The term “post-impression” may not be too accurate here I admit, since this is the latest entry of the series, and admittedly, I haven’t play much of Project Diva F 2nd as I only just gotten the game recently, but it’s really looking great! It’s pretty much an improved Project Diva F. The star notes for one, had multiple varieties. Of cause, the first one is simply just the most basic star notes, the second where you need to flick both left and right analog sticks at the same time, similar to how for some notes you need to press the face and respective D-pad buttons at the same time, and also last but not least the “stars on the line” thing (forgot if there’s a proper way to call this). For the latter however, getting the timing right can be a bit tricky since without actually knowing the rhythm beforehand, it seems to move at a speed you wouldn’t be able to keep up with (unlike like normal notes where you can ascertain the timing from how fast/slow the notes flow around the screen). But nonetheless, unlike before in Project Diva F where the star notes seemed like a lazy addition, they become much more relevant now. Project Diva F 2nd also have a lot of old PSP songs too. But unlike the Dreamy Theatre which is basically just a HD expansion version of songs, the PSP songs in Project Diva F 2nd are literally remade. It is actually pretty fun to replay the old PSP songs with the addition of the new star notes. The music video themselves are also revamped – other than being improved visually due to the HD capability of PS3/Vita, there are changed/added scenes (especially those added scenes after you nailed a Technical Zone), and also different angles and new animations. Some songs like Sakura Rain, really benefit from the remade. All in all, while they are the same songs from the PSP games, they are different enough that playing them again is pretty much justified. So far, the difficulty scale in Project Diva F 2nd seems to be the highest, I’m already having problems in Normal mode-which I could had sworn are pretty much equivalent to the PSP’s Hard/Extreme modes, but nonetheless, great for veterans of the franchise or for those pretty much those looking for a challenge. It’s also interesting to note that the feature to use the D-pad button to play has actually been *properly* explained in the tutorial this time, unlike before when it was pretty much a hidden function, at least, I personally did not see it explained anywhere in-game until now. I also had the time to mess around with the Live Studio, and they look much, much better than Project Diva F, the stage looks larger and better, and camera feels less stiff. Interestingly, it seems you have some level of control over the cheering and waving of glowsticks here but other than initiating said cheering, I’m not sure just how much control you have here. Similarly, the flexibility of camera angles are also brought over to the Diva room. Speaking of Diva room, there seem to be some changes too, for one, you don’t need to be in communication mode to initiate a game with the Vocaloids. Although I still haven’t mess around in the Diva rooms long enough to make further comments. But overall, Project Diva F 2nd is excellent so far. Last but not least, the ability to switch between “romaji” and “English” subtitles is great, since one of the best thing about Vocaloid music is their lyrics.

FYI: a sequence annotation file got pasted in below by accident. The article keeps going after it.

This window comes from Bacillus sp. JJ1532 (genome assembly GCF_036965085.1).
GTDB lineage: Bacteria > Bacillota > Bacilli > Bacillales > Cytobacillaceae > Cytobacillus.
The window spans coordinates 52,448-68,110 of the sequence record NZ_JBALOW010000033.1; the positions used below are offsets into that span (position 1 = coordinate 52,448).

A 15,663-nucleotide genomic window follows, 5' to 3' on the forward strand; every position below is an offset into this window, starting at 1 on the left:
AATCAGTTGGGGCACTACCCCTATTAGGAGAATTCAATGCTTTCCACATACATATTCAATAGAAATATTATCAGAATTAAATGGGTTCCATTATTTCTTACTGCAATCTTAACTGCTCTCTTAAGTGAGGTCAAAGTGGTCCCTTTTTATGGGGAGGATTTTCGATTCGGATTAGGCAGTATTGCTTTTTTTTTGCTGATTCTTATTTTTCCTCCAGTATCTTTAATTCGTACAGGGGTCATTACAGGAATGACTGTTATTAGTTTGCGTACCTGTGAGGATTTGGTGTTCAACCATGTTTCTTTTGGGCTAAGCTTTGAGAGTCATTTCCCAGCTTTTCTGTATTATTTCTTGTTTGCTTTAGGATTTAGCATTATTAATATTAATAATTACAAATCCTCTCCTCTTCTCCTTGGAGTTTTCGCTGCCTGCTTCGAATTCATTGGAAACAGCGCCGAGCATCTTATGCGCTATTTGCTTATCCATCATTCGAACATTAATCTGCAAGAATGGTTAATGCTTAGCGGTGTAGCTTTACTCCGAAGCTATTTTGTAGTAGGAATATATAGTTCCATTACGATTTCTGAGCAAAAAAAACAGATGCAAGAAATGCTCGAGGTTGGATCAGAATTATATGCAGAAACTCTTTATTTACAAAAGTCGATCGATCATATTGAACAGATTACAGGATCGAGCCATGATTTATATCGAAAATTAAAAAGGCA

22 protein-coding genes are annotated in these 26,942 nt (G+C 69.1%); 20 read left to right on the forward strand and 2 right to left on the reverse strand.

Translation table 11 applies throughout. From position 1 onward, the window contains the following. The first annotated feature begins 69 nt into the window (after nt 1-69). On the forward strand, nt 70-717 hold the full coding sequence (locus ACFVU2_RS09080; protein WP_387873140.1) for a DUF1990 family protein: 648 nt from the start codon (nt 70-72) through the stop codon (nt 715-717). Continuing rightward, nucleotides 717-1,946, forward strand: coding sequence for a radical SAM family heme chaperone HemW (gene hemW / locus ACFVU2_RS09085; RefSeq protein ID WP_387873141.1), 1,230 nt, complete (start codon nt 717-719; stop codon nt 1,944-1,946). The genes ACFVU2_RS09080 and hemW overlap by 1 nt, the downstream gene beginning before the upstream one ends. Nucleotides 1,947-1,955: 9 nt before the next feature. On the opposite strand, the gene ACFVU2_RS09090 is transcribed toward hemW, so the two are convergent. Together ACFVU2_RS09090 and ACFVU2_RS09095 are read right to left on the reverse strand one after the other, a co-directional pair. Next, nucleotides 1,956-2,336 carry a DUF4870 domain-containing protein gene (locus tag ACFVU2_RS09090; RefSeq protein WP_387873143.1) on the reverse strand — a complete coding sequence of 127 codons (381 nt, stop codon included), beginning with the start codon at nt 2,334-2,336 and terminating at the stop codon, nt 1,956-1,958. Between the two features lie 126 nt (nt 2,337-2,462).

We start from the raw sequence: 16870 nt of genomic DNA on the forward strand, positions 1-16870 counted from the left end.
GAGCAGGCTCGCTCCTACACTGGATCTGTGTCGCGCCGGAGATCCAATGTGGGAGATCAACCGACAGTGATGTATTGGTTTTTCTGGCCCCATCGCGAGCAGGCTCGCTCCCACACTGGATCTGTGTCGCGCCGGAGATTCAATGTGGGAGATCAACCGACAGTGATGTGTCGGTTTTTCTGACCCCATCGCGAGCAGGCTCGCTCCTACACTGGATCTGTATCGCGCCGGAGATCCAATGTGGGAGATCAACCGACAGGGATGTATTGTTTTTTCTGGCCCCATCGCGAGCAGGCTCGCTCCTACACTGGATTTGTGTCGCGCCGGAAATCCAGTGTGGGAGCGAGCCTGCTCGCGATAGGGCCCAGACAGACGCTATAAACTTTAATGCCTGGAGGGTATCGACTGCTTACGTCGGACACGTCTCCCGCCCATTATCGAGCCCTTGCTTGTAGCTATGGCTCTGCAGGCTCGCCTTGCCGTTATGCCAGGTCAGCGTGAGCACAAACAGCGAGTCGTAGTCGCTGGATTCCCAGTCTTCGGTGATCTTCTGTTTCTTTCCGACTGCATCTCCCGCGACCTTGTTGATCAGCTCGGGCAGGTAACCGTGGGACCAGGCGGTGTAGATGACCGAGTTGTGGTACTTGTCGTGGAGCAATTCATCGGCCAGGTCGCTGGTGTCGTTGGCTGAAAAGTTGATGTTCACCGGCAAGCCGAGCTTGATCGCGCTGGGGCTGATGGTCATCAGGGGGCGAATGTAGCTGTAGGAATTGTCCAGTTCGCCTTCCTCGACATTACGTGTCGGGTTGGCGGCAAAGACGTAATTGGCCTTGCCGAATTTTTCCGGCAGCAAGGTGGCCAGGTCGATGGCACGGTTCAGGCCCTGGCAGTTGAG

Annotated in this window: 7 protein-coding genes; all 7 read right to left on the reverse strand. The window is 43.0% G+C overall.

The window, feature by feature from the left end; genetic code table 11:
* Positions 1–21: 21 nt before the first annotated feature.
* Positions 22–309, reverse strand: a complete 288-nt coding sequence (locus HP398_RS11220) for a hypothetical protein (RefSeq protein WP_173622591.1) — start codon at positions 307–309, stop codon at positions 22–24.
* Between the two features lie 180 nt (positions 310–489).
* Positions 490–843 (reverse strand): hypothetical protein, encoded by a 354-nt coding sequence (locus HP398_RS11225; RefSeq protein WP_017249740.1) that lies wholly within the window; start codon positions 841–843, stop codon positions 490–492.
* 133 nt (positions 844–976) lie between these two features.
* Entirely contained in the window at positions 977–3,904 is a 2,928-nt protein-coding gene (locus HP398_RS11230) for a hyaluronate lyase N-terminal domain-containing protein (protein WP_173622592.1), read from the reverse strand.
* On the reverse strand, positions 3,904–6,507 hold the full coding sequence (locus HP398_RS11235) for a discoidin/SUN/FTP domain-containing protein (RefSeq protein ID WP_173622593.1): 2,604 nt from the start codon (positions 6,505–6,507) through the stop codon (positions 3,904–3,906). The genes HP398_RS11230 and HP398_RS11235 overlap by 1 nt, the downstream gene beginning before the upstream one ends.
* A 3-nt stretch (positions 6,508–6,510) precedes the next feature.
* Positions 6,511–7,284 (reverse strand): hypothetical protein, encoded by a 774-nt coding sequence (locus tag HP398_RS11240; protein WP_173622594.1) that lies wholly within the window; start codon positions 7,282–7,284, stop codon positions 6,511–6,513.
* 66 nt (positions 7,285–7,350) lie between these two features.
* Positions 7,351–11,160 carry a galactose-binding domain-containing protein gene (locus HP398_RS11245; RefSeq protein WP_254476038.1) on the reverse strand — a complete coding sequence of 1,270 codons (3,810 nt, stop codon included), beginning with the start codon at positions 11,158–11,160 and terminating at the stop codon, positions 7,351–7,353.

Note: You might had noticed I had never once mention about the “Edit Mode”, since I never try it myself. If there’s anyone who had tried the Edit Mode all over the games, I would love to hear if there are any improvements made over subsequent sequels.